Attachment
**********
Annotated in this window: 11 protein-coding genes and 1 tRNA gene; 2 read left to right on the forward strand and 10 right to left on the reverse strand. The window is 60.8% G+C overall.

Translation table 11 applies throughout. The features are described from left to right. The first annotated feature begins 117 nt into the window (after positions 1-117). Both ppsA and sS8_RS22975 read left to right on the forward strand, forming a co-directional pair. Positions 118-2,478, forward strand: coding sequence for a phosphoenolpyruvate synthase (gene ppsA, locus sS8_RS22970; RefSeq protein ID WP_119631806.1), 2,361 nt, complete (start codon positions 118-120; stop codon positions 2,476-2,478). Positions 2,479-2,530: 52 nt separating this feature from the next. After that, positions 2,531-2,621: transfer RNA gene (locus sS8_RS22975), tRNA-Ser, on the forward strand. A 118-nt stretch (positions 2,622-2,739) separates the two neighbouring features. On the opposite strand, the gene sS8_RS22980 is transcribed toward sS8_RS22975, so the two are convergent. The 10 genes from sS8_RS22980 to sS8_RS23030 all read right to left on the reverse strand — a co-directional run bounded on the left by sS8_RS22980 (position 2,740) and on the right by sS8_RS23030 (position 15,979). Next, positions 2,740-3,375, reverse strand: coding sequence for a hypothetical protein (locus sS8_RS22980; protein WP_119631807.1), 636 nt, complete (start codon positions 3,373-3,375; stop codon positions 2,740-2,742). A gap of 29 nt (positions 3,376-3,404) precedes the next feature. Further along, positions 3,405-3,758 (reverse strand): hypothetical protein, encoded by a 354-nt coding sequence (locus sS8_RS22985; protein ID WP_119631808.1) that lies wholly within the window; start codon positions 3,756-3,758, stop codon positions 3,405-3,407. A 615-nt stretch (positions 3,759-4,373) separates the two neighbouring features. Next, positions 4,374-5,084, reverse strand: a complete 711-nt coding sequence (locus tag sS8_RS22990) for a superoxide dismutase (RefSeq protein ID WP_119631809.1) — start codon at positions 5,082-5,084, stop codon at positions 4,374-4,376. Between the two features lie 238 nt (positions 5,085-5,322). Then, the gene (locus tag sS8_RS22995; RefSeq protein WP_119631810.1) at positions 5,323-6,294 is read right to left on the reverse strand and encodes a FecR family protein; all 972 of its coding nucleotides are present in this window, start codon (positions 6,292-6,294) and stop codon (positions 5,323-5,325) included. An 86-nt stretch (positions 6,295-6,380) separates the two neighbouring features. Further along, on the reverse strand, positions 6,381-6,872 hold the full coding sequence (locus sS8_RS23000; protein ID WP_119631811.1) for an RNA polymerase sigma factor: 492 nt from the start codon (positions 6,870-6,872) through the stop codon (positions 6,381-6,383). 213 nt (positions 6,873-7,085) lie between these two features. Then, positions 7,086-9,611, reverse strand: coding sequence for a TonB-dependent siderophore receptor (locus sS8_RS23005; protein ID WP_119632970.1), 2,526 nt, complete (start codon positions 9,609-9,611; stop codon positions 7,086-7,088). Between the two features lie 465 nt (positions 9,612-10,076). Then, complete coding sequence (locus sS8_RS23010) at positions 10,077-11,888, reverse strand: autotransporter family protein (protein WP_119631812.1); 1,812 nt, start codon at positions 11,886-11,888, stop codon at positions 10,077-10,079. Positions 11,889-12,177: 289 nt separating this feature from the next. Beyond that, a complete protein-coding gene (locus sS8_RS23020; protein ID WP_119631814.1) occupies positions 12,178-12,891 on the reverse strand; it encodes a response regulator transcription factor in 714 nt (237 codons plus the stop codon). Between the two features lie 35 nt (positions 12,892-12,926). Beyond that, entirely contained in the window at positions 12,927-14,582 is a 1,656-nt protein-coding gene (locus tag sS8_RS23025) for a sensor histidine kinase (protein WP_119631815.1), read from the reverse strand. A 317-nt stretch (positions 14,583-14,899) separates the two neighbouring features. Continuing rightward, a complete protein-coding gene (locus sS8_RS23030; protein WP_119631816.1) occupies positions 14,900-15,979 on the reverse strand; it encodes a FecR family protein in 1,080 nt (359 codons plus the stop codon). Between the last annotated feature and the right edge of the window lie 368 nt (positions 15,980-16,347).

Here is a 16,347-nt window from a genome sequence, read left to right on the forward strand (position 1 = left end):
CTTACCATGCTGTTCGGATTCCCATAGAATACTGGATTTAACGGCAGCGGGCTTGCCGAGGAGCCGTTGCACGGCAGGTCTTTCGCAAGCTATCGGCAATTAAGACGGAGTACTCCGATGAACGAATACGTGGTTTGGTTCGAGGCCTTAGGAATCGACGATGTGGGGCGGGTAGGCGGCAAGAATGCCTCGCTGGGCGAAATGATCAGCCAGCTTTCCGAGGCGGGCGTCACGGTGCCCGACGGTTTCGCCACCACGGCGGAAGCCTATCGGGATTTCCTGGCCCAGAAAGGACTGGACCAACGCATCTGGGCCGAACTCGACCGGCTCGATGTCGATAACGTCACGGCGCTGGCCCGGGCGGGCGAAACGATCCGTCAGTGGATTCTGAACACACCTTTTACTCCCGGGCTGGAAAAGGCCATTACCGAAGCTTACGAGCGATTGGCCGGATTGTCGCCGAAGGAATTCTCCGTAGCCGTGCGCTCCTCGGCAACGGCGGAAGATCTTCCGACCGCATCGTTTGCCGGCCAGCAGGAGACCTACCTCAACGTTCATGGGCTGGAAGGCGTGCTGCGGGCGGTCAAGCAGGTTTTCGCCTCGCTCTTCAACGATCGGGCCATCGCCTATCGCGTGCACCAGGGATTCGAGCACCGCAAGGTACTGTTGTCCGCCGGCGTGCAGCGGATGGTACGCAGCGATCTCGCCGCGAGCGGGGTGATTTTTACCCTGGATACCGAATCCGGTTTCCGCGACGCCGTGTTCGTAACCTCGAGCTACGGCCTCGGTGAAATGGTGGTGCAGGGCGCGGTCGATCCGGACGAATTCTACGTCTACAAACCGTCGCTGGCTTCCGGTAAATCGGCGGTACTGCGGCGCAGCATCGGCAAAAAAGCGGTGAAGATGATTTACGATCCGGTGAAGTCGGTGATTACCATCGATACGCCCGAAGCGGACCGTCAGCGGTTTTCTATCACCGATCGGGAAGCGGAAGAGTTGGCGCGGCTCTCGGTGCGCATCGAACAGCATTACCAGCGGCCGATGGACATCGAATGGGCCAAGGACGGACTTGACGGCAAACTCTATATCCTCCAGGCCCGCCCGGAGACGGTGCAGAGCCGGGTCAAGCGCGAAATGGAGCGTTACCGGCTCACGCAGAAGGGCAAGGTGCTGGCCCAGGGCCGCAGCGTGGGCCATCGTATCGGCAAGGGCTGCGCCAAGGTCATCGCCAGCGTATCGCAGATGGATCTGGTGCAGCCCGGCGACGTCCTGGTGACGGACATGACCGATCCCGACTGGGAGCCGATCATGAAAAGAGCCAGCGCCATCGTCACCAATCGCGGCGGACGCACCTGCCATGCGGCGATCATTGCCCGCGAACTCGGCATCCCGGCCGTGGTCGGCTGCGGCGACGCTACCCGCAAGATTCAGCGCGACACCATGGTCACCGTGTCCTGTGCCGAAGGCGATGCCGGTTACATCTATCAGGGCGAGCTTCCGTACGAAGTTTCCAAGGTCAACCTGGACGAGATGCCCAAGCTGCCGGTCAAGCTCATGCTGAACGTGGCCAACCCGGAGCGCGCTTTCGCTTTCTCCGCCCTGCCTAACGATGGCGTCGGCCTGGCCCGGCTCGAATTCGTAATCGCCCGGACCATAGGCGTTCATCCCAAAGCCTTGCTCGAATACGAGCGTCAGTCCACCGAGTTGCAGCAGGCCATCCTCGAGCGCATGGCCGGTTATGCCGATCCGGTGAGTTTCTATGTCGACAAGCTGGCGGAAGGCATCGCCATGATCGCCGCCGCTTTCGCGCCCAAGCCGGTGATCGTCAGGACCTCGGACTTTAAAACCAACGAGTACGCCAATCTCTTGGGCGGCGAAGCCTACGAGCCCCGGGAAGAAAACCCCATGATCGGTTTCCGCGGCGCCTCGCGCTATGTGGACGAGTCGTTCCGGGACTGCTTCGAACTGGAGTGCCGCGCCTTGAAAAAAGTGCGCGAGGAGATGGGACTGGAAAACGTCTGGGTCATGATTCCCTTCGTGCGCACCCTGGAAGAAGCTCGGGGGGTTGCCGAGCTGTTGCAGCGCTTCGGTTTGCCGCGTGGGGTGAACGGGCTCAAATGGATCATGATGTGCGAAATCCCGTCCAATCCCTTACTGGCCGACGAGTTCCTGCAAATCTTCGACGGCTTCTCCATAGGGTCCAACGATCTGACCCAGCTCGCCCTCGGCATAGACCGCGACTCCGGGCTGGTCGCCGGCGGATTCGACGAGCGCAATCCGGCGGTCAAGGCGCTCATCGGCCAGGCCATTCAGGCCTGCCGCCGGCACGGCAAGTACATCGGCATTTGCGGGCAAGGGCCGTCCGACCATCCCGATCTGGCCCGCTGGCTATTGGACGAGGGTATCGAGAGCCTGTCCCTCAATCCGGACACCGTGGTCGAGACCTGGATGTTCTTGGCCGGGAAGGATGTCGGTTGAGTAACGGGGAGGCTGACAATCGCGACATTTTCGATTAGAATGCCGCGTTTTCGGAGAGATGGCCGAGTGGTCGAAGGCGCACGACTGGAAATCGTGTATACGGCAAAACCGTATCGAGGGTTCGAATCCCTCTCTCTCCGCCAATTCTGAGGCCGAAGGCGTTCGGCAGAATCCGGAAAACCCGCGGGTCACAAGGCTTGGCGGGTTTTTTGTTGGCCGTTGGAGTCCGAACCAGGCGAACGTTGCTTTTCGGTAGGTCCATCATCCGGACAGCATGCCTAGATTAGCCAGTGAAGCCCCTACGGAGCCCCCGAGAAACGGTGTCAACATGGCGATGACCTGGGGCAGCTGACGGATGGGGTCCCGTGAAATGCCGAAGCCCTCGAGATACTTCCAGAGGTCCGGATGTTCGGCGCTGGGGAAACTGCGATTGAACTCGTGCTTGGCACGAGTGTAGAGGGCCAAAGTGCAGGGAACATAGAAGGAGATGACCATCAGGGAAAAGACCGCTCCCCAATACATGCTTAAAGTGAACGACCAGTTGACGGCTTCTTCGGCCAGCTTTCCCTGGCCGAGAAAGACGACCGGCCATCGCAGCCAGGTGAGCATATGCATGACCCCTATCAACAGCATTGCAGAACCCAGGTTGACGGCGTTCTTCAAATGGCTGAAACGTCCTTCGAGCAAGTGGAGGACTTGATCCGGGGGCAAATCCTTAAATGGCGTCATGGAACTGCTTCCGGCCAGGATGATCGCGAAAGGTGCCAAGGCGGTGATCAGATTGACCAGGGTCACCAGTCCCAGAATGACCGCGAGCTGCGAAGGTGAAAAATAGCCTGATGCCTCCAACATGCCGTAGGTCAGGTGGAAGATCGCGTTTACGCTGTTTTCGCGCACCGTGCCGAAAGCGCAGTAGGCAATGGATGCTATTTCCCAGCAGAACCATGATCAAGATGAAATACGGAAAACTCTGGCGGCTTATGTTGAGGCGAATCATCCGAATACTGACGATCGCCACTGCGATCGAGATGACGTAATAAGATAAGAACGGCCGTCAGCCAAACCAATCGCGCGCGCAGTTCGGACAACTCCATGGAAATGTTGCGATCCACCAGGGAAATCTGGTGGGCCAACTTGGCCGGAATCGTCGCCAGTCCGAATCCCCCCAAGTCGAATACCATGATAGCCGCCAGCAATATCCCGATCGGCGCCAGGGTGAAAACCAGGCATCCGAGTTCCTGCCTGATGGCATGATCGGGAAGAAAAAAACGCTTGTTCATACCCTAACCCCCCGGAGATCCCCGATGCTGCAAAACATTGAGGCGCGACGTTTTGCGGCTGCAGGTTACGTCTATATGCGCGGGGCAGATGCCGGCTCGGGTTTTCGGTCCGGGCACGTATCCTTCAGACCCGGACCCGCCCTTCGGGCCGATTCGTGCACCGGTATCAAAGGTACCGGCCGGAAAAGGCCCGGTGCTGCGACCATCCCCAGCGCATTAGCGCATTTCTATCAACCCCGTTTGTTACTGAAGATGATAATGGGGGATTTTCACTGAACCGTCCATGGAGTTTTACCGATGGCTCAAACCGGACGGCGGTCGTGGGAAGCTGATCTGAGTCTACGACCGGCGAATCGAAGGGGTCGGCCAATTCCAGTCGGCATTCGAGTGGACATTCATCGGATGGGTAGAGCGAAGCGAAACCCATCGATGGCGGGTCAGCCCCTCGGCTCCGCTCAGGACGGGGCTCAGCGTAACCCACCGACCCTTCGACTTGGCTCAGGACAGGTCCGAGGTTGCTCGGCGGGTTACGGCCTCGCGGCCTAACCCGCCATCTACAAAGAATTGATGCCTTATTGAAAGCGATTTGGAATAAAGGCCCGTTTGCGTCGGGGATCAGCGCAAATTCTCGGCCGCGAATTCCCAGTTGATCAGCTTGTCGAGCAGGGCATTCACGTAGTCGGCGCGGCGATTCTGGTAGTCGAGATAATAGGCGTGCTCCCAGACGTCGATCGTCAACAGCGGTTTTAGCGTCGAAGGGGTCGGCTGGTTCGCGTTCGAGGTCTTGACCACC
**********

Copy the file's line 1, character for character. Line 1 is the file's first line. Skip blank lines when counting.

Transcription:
Annotated in this window: 11 protein-coding genes and 1 tRNA gene; 2 read left to right on the forward strand and 10 right to left on the reverse strand. The window is 60.8% G+C overall.